I have no theory as to where all of this may lead us, though some sense of theory (neither "critical" nor "French" but very much, I hope, my own) must underlie all that I'm saying. Still I feel it's close to whatever basis for a poetics Eric Mottram was pursuing in his art & thought. The work continues of course, as it has to, & over the last year—but no longer able to share with Eric—I've supervised the republication (by Steven Clay & Granary Books) of the New Wilderness Letter book issue—now an independent volume called The Book, Spiritual Instrument. And looking ahead (& very much at Clay's instigation) I've embarked on another anthology project: a wide-ranging book of writings on "the book," taken in some sense as an extension of what The Book, Spiritual Instrument was attempting with those materials that were then immediately to hand. (This is the difference, then, between a magazine & an anthology.) It is in this context that we hope to explore more fully the points at which a poetics & an ethnopoetics of the book & writing come together or illuminate each other. And we want at the same time to expose the material bases (ink & paper, manufacture & dissemination) of those ends to which the work of Mallarmé was leading.

There will be no limits here to what we might include—of books that have been made & books that have still to be imagined. I believe in this regard that there is also a future of the book—as an extended & self-contained compendium of (visible) language—& that the emergence of new technologies—new cyberworks I meant to say—is not a threat to our identity as poets & book people but a new aspect of it that can & will enhance all that poesis is or ever has been. In much the same way, I no longer believe, if I ever did, that the book or writing had—in some earlier time—destroyed orality or made the human voice obsolete. The book is as old as Ūre & water, & thought is made in the mouth—as it is also in the hands & lungs & with the inner body. If that was our condition at the beginning, it will be also in the end.

A FINAL NOTE. In making such a book-of-the-book we have been able to draw in the Ūrst instance on a range of discursive writings that deal with one or another aspect of the book & writing. Here the many recent books, artist's books, & essays of Johanna Drucker need immediate mention, along with others in roughly the same (largely contemporary) territory by Michael Davidson, Marjorie Perloff, Anne Moeglin-Delcroix, Renée & Judd Hubert, Jerome McGann, & (in their new historical anthology of alternative forms of languaging, Imagining Language) Jed Rasula & Steve McCaffery. Some of these we have included in the Ūnished volume, & some not; & we have reinforced the inclusions with critical & philosophical writings by thinkers like Jacques Derrida & Maurice Blanchot, but also by poets & artists like Anne Waldman, Michael Davidson, William Everson, Keith A. Smith, & Karl Young—the last three engaged as well in printing and book production. (Short poems or excerpts from poems by poets like Whitman, Stein, Jabès, & Khlebnikov serve a similar function.) Such works, evoking positions & preferences across what we think of as a wide artistic spectrum, appear within our opening section of pre-faces or at strategic points elsewhere in this volume.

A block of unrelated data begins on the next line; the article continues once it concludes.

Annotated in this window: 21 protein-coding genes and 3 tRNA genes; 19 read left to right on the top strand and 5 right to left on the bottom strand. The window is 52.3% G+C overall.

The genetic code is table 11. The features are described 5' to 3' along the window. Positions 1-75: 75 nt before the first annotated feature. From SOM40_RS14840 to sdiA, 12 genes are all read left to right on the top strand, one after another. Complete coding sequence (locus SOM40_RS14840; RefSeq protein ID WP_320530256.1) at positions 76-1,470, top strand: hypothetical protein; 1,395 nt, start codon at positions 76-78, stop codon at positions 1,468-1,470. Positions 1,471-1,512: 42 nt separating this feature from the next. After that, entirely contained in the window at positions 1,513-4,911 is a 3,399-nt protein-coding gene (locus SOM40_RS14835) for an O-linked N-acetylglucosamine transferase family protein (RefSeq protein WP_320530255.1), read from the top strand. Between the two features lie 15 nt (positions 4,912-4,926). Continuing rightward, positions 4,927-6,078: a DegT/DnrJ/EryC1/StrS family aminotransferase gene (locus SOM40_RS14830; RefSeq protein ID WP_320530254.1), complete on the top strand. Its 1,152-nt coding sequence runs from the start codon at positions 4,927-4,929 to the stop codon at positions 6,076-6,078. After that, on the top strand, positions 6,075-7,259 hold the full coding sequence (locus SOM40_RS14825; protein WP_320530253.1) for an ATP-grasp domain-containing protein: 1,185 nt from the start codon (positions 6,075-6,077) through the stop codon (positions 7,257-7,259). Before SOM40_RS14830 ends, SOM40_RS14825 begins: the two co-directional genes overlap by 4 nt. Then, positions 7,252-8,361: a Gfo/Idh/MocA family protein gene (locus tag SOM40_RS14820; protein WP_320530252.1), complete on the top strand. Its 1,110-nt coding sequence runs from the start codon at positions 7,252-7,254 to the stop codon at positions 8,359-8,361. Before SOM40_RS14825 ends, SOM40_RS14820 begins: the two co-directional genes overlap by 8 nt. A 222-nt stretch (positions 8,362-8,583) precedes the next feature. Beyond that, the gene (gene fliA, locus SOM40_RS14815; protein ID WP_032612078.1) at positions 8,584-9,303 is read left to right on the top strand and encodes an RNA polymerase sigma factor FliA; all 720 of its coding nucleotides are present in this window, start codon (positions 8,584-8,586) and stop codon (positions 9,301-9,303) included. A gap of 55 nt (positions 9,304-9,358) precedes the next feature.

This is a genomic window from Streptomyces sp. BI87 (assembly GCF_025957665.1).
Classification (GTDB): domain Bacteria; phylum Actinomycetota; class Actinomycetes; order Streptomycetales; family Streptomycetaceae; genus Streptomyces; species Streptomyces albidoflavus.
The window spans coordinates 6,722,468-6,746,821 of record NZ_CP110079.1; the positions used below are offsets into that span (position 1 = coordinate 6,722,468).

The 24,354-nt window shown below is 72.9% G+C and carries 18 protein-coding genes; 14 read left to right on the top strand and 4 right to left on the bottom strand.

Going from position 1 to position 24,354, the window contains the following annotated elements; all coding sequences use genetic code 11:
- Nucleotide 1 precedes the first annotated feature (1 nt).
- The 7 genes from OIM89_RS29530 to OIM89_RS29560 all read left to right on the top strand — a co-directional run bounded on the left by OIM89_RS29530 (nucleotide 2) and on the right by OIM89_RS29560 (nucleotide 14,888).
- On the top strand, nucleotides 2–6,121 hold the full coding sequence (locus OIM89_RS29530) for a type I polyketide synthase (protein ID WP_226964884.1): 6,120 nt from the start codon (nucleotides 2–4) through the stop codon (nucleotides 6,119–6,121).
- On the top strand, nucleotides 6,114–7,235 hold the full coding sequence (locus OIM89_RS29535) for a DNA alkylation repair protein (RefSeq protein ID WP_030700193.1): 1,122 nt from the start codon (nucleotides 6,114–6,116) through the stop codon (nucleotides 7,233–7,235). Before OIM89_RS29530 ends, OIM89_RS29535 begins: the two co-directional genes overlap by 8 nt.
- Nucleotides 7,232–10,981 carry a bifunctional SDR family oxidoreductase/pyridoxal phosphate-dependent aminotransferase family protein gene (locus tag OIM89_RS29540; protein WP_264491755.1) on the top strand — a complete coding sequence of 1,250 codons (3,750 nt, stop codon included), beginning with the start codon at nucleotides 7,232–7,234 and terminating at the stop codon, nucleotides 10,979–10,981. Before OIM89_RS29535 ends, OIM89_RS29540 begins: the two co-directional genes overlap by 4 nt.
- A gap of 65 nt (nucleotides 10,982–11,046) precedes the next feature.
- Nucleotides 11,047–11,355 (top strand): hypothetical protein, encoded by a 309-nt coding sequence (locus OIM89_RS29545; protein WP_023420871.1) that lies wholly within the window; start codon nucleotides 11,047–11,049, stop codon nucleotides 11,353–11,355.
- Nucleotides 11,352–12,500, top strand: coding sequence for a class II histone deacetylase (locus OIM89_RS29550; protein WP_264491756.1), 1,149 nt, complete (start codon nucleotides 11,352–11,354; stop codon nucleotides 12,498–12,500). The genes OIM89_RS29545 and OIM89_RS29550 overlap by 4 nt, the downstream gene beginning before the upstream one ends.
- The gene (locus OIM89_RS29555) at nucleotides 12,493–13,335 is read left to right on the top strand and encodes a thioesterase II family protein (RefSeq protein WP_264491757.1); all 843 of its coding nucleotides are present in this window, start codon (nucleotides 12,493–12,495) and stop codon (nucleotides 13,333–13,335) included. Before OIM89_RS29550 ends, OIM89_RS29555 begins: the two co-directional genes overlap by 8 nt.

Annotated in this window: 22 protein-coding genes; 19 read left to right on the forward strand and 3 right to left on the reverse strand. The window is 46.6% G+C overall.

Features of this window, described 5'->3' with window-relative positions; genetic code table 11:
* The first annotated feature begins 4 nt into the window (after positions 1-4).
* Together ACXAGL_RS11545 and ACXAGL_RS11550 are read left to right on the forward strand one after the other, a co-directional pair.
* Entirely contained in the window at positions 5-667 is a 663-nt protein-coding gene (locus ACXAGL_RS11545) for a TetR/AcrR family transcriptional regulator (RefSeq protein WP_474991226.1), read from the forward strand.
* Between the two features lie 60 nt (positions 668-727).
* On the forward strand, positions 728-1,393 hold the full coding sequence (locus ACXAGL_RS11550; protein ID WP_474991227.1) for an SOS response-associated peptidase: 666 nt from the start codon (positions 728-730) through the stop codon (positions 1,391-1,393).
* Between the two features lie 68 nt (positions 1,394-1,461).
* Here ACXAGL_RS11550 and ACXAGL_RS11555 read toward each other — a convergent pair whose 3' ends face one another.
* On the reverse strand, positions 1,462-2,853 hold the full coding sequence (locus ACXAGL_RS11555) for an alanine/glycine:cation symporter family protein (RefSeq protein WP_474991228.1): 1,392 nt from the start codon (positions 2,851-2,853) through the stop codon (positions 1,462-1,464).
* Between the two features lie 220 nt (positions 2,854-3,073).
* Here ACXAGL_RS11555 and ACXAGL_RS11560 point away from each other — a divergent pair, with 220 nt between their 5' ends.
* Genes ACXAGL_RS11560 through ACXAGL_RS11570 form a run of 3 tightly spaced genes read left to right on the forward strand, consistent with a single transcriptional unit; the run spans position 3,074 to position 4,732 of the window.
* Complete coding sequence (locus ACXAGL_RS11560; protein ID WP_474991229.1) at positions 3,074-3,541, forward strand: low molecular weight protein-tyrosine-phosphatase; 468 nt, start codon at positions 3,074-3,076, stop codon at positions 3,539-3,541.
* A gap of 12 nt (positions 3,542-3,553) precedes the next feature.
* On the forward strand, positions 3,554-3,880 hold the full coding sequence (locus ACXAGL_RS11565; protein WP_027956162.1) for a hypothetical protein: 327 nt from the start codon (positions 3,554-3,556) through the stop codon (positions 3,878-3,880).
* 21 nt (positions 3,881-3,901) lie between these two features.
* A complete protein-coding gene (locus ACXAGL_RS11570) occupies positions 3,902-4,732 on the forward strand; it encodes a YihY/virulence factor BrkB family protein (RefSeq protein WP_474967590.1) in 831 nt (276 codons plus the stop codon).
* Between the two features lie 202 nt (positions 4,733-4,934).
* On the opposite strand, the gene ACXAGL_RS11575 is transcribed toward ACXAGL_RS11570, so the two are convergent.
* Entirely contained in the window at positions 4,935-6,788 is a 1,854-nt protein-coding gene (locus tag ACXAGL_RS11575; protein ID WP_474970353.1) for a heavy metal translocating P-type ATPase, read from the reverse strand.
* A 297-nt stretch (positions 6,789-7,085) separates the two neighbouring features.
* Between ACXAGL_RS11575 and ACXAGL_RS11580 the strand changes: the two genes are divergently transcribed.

It is our sense—mine certainly—that the practitioners—the writers & the book-makers themselves—are the key to any future poetics of the book. Accordingly we have included two large sections in which the points of reference are to speciŪc artists & poets in the aftermath of Blake (our pre-eminent poet-of-the-book). In the Ūrst of these sections ("The Opening of the Field," with title after Robert Duncan), the inclusions start from Blake & run through the avant-garde movements of the 1920s & 1930s: the self-constructed fascicles of Emily Dickinson (in Susan Howe's accounting); the Mallarmé notebooks & plottings called collectively Le Livre; the Blaise Cendrars/Sonia Delaunay Prose of the Transsiberian (rising to the height of the Eiffel Tower); the rough-hewn books of the Russian Constructivists & the liberated pages of the Italian Futurists; Marcel Duchamp's boxed notes & drawings; André Breton's musings on the germinal collage-books of Max Ernst; & writing as an act of violence & conjuration in Artaud's works on paper—what Agnès de la Beaumelle speaks of, aptly, as his "spells & gris-gris." And in the concluding work in this section, Jerome McGann runs through a range of English-language sources—William Morris, Walter Pater, Ezra Pound, Louis Zukofsky, Bob Brown—as early practitioners of book & page art, & then moves on to Susan Howe as an exemplar of its carry-over in "postmodern" writing.

But before we make our own way to the "postmodern," we insert a central section ("The Book Is As Old As Fire & Water"—from the Jabès line quoted above) in which we offer alternative ways of writing & of making books, not "modern" or "experimental" in conception but drawing from a range of times & places different from our own. These deliberately but not exclusively focus on traditions of the Indian Americas—threatened for centuries but never totally eradicated. As opener we are able to go back to a poem—recovered—from the pre-Conquest Aztec poet Nezahualcoyotl in celebration of those "painted books" that were later destroyed by the conquering missionary zealots. Even more striking at present is the reconstitution of the old Mayan writing systems, on the basis of which Dennis Tedlock offers a Ūrst attempt at a translation that reveals the underlying poetics of the classical inscriptions. In two related works, Walter D. Mignolo probes the range & character of "the book in the new world," & Henry Munn shows how a tradition of the book underlies the oral poetry & visions of the contemporary Mazatec shaman-poet ("woman of words"), María Sabina.